I've come to enjoy the comfort of configurable-free, fast-switching KMS. It doesn't look so good though on external displays connected to closed-lid notebooks. It all worked great until after 2.6.32, when suddenly after some acpi-lid detection policy change my X200s doesn't choose the native external display resolution anymore. Also at some point external display detection (with DVI-DP adaptor) stopped working at all. Probably that isn't a common enough setup to be well-tested, who knows? Anyway, there's a bug open including a patch that I need to apply to any kernel since 2.6.33 that reverts to my desired behaviour: https://bugzilla.kernel.org/show_bug.cgi?id=27622

      I've got two stationary setups for my ThinkPad X200s (LVDS native 1440x900):
      -) X200s closed-lid startup @ Ultrabase [DP] -> [DP] Eizo (native 1920x1200)
      Resolution ALWAYS wrong* without patch, Detection works (mostly)
      -) X200s closed-lid startup @ Ultrabase [DP] -> [DP]->[DVI-D] -> [DVI-D] Lenovo ThinkVision (native 1920x1200)
      Resolution ALWAYS wrong* without patch
      Detection completely non-functional, only BIOS-detection immediately at startup works. If I miss that fraction of a second, I can reboot all over again, and the Lenovo BIOS is really, really fast. I've become really good at this though, but it's still about a 30 : 70 to fail at first boot .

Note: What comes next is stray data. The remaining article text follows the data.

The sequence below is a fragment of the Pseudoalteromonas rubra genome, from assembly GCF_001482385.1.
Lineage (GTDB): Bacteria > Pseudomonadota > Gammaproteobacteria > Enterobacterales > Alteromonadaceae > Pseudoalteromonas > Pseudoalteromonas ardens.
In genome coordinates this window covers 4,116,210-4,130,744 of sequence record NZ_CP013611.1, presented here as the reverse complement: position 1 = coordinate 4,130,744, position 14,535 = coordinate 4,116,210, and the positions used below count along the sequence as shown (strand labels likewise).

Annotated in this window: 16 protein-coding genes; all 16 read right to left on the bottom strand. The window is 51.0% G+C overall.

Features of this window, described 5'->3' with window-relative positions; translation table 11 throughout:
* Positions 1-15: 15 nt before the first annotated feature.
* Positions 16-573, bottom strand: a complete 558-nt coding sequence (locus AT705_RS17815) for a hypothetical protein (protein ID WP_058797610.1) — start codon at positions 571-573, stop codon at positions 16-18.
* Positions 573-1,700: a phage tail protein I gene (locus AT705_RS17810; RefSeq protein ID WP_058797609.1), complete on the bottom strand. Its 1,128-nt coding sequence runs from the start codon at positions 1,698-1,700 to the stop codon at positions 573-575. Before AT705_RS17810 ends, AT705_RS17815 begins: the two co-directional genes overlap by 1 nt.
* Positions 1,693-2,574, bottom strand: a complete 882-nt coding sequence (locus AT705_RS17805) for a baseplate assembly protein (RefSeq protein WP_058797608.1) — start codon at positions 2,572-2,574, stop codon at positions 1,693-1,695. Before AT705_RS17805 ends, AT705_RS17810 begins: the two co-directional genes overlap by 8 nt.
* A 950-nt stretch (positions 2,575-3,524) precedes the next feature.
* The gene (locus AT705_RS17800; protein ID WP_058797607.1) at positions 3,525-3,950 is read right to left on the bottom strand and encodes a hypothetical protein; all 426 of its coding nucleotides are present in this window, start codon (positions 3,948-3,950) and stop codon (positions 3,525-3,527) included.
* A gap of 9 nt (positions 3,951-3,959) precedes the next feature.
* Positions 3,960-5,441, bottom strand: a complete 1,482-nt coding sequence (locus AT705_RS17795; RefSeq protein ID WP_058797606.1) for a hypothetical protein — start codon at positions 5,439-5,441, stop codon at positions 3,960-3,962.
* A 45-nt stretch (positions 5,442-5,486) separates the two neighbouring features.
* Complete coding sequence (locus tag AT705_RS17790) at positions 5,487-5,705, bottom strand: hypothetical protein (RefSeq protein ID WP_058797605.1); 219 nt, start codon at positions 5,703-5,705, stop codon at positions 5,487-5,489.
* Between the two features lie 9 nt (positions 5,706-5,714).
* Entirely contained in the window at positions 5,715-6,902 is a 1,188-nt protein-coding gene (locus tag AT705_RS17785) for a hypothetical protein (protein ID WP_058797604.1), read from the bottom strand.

* Resolution always wrong basically means that console output is aligned at the upper left corner and limited to the size of LVDS-native, while in X the LVDS-native resolution is blown up to the full size of the external display, looking gross.

      Comment


      • Originally posted by eugeni_dodonov View Post

        In general, if you do not experience random hangs and graphics corruptions when rc6 is enabled - I mean, issues which you haven't seen previously, you shouldn't have any issues with it at all. But if you do, we'll be very interested in hearing about it, because we are on a quest to locate machines which can reliably reproduce rc6-related problems. But so far, I'd say that around 99% of all machines should "just work" with it enable.

        Hi Eugeni, you should look for the Asus UX31E laptop.
        Here are some Ubuntu users that experience 1 to 4 machine shutdown when rc6 enabled on kernel 3.2 (selected posts) :
        http://ubuntuforums.org/showpost.php...&postcount=495
        http://ubuntuforums.org/showpost.php...&postcount=497
        http://ubuntuforums.org/showpost.php...&postcount=500

        As I'll get my UX31E tomorrow, I'm really interested in a fix

        Comment


        • Eugeni do you happen to know if/when the work of Gwenole whould be included in the upstream mplayer? Wider acceptance of vaapi whould be imho beneficial to the wider adoption of the Intel platforms reaching those that use the pc mailny for multimedia

          http://gitorious.org/vaapi/mplayer/c.../hwaccel-vaapi

          Comment


          • Originally posted by eugeni_dodonov View Post